Goodman Gallery holds the reputation as a pre-eminent art gallery on the African continent, platforming art that confronts entrenched power structures and champions social change.
Goodman Gallery has been pivotal in shaping contemporary South African art, bringing David Goldblatt, William Kentridge, David Koloane, Sam Nhlengethwa and Sue Williamson to the world’s attention for the first time during the apartheid era.
Liza Essers has brought more than 30 international artists to the gallery roster since she became owner and director in 2008. Goodman Gallery has a global programme working with established artists from South Africa, the next generation of significant voices from the continent, as well as prominent international artists engaged in a dialogue with the African context. Some of these artists include Kapwani Kiwanga, Grada Kilomba, Yinka Shonibare CBE, Lisa Brice, Candice Breitz, Mikhael Subotzky, Hank Willis Thomas, El Anatsui, Ernesto Neto, Alfredo Jaar, Shirin Neshat and Ghada Amer.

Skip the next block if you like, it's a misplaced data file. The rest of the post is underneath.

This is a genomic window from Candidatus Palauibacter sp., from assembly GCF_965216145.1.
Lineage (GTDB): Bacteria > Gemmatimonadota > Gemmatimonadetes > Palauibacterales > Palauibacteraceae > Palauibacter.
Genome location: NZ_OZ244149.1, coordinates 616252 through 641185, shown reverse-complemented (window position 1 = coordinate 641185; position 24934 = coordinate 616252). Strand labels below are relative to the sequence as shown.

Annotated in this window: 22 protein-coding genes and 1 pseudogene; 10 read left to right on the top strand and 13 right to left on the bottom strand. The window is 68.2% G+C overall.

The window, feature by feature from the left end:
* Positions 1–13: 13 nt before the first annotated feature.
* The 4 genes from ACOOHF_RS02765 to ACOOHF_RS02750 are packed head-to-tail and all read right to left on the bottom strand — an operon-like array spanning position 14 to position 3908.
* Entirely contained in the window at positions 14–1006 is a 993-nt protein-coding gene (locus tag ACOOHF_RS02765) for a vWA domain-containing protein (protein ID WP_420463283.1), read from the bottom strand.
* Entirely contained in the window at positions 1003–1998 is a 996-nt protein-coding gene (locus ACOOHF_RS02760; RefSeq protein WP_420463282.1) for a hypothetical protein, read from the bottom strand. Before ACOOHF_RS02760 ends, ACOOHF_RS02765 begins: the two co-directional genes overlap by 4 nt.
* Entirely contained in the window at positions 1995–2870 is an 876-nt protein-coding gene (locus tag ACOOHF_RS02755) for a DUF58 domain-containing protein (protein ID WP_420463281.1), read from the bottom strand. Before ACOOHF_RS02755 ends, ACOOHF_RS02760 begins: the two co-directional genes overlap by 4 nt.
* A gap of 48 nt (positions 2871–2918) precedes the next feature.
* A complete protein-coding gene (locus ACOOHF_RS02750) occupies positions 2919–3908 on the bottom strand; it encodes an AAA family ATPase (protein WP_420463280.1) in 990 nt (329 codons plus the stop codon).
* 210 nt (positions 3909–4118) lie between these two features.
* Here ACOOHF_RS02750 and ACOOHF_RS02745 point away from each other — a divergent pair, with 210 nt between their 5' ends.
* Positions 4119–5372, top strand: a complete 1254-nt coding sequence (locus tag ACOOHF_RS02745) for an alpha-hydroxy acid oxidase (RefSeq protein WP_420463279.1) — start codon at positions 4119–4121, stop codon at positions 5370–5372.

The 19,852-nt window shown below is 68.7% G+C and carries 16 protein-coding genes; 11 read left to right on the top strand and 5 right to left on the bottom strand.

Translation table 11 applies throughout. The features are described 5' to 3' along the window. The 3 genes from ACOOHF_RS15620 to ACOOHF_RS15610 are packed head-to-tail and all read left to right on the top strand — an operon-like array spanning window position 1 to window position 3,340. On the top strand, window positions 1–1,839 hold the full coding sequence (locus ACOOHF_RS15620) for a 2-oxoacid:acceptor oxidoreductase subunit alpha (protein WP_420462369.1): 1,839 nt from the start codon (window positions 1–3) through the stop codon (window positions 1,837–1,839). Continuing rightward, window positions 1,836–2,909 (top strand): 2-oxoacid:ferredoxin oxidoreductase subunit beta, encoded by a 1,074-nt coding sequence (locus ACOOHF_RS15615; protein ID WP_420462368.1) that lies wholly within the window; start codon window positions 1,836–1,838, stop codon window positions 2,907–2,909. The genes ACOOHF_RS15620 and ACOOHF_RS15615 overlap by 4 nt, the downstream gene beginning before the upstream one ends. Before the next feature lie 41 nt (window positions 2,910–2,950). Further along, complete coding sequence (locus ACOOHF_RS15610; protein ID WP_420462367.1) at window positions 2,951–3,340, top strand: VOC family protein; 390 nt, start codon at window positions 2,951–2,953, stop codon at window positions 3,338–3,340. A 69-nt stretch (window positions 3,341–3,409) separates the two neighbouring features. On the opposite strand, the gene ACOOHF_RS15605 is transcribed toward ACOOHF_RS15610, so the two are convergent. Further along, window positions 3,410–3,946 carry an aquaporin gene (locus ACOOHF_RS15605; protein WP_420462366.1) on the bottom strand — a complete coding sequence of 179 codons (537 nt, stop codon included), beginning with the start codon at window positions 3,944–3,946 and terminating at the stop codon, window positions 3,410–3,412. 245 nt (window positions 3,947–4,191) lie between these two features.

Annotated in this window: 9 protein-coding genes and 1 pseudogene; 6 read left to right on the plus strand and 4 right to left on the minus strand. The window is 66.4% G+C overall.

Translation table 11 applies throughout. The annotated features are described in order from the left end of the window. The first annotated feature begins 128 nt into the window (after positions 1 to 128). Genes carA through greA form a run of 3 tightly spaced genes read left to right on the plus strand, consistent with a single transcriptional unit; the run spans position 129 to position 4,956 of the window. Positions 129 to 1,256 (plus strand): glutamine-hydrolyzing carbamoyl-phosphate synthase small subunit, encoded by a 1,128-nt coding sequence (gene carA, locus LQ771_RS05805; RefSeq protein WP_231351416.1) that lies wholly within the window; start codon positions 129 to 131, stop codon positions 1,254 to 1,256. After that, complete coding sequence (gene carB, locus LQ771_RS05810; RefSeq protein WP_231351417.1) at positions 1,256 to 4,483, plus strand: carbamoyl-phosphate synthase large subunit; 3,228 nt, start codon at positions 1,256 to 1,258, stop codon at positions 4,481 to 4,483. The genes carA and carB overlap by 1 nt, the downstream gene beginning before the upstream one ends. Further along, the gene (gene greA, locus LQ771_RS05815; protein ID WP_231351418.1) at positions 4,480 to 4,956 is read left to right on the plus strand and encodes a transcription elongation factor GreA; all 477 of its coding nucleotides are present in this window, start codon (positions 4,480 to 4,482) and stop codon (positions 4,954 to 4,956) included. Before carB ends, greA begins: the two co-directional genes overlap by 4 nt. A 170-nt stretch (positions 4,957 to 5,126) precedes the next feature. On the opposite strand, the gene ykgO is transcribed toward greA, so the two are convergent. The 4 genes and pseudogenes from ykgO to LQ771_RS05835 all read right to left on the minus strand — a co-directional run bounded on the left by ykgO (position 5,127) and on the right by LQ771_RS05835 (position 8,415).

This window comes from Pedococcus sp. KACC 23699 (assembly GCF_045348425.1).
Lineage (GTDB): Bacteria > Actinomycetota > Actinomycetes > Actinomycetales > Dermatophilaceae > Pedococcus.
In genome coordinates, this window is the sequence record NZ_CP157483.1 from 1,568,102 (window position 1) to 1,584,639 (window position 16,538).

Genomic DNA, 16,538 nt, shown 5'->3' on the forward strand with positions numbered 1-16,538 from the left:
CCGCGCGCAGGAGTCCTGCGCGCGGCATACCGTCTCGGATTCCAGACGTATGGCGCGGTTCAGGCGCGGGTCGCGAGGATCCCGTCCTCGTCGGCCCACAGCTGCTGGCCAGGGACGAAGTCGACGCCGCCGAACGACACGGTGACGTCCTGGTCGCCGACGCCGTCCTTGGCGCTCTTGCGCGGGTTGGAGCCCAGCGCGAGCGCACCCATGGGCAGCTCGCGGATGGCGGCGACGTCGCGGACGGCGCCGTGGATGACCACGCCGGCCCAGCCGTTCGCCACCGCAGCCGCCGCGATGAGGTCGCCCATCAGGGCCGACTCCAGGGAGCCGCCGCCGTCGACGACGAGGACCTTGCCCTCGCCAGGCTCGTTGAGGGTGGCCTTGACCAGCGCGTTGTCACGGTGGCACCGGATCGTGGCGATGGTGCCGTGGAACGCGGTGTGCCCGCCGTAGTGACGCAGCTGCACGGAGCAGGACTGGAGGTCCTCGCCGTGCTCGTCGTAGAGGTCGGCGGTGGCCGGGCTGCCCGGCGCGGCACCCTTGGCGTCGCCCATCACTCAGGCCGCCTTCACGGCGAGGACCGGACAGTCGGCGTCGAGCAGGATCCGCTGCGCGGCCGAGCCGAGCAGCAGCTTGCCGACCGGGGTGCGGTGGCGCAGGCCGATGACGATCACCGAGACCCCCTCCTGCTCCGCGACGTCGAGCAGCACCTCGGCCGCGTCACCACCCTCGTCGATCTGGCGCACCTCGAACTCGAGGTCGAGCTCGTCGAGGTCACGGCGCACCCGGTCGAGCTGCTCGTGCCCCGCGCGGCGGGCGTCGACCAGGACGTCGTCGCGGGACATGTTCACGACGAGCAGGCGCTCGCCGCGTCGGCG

Critical to this programme has been the introduction by Essers of two ongoing curatorial initiatives: In Context, which explores tensions of place and belonging; and South-South, which considers connections between artists from the ‘global south’. Goodman Gallery’s expansion to London furthers this mission to confront dominant historical narratives and to contribute to contemporary art discourse and social repair.
Goodman Gallery has a legacy of facilitating broader social access to art, serving in an institutional capacity through its public programming, publishing, and education. The gallery and its artists have a history of supporting NGOs committed to advocating for human rights. In 2019, Goodman Gallery has partnered with Witkoppen Health and Welfare Clinic to raise funds for their work providing first-rate medical and welfare services to under-serviced populations in Johannesburg.